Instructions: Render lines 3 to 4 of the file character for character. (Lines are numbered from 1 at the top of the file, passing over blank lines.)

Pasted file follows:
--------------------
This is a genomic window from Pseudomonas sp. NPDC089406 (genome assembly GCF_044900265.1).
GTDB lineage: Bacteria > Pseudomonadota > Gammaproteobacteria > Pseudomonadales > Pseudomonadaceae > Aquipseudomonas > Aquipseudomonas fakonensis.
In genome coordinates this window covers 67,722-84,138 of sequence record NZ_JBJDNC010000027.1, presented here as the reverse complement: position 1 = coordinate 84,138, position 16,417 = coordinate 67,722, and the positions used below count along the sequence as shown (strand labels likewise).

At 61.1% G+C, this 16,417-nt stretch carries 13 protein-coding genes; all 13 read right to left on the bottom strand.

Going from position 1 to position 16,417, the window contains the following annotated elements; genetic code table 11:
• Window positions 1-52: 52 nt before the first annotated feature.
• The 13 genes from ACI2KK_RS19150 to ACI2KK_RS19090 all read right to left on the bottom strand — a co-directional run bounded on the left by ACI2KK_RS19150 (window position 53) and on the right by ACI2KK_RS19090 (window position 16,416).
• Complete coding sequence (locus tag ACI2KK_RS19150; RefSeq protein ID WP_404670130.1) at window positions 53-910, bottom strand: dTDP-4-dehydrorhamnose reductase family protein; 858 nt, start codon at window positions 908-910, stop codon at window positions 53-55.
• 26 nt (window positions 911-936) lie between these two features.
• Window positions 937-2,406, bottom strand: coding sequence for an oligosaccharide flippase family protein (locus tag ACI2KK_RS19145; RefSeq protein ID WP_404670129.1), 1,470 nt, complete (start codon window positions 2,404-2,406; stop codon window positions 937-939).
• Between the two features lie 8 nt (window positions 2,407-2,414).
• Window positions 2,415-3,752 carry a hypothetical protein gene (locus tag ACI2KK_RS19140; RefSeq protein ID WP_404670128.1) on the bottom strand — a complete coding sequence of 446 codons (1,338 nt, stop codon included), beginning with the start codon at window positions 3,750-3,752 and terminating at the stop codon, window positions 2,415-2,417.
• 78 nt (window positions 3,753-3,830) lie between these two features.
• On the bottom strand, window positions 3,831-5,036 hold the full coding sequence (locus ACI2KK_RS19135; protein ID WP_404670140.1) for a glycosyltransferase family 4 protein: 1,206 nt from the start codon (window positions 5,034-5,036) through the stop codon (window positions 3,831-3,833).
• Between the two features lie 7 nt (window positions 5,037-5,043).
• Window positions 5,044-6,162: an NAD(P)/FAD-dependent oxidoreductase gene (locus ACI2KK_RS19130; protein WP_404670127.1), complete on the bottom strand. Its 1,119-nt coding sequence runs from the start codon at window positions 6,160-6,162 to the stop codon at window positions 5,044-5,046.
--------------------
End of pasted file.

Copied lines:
In genome coordinates this window covers 67,722-84,138 of sequence record NZ_JBJDNC010000027.1, presented here as the reverse complement: position 1 = coordinate 84,138, position 16,417 = coordinate 67,722, and the positions used below count along the sequence as shown (strand labels likewise).

At 61.1% G+C, this 16,417-nt stretch carries 13 protein-coding genes; all 13 read right to left on the bottom strand.